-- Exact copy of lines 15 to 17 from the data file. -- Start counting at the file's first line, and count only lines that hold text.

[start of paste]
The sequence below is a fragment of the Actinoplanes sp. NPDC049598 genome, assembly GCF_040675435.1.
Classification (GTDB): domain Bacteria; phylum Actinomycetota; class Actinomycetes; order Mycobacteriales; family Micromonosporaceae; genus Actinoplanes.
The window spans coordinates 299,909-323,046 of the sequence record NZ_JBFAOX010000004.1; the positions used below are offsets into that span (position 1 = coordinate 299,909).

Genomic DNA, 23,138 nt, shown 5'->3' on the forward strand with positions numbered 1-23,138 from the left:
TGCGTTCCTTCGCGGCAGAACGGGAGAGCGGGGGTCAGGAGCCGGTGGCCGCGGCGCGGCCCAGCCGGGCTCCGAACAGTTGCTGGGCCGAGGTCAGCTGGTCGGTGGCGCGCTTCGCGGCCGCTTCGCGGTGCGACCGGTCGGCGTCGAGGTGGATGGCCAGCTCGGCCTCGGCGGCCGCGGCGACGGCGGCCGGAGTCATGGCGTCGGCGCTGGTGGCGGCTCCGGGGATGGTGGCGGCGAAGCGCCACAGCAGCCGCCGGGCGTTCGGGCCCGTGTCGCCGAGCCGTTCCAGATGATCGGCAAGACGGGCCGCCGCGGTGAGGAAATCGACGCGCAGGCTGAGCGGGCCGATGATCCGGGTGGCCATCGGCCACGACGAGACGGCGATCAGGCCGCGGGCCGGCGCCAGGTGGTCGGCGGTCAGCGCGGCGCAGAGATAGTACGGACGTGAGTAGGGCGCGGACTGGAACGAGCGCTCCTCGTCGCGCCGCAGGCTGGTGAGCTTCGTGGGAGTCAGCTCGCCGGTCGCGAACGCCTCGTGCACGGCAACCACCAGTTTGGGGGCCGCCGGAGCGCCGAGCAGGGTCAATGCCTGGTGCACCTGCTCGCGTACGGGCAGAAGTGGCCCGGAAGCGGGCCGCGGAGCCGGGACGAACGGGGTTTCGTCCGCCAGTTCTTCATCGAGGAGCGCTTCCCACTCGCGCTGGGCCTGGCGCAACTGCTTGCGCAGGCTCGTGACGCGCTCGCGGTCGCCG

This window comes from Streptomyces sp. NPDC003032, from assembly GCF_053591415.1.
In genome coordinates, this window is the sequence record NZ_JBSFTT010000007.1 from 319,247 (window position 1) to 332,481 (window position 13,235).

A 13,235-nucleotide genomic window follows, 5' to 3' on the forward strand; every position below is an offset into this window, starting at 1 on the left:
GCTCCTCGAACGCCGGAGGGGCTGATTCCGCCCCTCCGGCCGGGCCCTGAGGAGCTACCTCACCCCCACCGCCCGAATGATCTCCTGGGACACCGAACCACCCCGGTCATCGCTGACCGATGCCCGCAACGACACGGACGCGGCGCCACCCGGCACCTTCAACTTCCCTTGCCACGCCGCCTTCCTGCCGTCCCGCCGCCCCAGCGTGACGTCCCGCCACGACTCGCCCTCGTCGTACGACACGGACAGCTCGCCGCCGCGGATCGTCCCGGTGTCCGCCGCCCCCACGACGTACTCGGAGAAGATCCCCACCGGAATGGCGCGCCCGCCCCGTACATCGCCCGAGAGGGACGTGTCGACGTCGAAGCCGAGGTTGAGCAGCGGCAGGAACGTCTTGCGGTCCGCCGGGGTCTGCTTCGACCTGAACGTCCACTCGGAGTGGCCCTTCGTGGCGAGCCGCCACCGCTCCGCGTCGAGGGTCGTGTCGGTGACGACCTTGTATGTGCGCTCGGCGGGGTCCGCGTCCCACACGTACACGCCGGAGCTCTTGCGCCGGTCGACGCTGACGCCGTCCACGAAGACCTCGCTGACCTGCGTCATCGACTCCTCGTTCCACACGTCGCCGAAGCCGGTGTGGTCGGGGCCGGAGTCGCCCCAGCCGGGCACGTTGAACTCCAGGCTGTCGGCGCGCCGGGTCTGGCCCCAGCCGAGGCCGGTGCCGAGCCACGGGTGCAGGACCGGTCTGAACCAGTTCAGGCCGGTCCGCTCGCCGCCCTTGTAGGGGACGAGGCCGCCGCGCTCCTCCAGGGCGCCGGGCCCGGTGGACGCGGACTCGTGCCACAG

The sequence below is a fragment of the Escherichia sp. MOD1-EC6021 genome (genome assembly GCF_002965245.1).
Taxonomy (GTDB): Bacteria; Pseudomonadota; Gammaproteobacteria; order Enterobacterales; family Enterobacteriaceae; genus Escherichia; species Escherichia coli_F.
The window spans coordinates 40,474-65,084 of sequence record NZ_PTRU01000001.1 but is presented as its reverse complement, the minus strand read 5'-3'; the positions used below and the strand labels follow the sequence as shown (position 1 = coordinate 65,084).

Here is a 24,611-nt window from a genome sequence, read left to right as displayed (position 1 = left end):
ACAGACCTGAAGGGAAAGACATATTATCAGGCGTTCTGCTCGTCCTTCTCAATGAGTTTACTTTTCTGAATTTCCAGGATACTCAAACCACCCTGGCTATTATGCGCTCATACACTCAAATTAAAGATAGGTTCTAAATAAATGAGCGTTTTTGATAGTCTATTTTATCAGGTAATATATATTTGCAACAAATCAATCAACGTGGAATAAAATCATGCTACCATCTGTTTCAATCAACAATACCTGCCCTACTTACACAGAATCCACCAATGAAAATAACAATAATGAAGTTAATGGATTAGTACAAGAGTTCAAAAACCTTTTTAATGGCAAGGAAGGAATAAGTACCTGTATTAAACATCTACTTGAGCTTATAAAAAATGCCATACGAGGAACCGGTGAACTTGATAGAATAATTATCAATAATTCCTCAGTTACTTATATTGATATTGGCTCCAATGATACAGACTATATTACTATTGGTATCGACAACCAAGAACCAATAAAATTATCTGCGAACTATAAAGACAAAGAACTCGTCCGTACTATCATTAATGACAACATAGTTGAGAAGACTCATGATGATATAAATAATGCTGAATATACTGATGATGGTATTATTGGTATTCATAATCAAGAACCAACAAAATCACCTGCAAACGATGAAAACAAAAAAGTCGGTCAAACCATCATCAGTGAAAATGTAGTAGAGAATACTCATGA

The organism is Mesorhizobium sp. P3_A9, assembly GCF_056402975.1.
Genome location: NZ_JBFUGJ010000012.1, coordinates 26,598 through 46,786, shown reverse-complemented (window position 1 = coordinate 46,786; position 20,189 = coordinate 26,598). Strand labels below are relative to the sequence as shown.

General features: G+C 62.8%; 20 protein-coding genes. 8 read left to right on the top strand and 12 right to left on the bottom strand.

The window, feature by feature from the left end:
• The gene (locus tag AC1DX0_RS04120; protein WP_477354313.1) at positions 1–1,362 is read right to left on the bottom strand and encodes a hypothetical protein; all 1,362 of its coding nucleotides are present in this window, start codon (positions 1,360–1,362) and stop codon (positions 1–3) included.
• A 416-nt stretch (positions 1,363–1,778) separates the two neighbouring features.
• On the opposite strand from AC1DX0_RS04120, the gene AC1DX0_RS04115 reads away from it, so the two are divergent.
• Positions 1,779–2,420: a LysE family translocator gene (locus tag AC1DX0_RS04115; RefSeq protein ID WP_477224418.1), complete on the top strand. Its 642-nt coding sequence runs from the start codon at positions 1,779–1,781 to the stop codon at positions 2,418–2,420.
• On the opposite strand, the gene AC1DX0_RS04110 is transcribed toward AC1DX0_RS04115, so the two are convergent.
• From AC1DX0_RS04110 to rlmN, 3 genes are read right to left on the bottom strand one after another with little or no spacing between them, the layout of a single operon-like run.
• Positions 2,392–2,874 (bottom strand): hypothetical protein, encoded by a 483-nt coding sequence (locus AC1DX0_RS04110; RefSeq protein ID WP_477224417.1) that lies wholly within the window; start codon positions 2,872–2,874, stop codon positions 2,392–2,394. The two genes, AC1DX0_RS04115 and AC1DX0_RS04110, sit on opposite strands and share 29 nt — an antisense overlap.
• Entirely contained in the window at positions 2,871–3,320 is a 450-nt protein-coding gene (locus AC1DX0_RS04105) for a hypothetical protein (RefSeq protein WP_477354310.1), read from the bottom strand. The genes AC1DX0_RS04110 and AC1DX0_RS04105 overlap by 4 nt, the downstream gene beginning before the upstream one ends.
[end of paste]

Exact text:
The organism is Mesorhizobium sp. P3_A9, assembly GCF_056402975.1.
Genome location: NZ_JBFUGJ010000012.1, coordinates 26,598 through 46,786, shown reverse-complemented (window position 1 = coordinate 46,786; position 20,189 = coordinate 26,598). Strand labels below are relative to the sequence as shown.

General features: G+C 62.8%; 20 protein-coding genes. 8 read left to right on the top strand and 12 right to left on the bottom strand.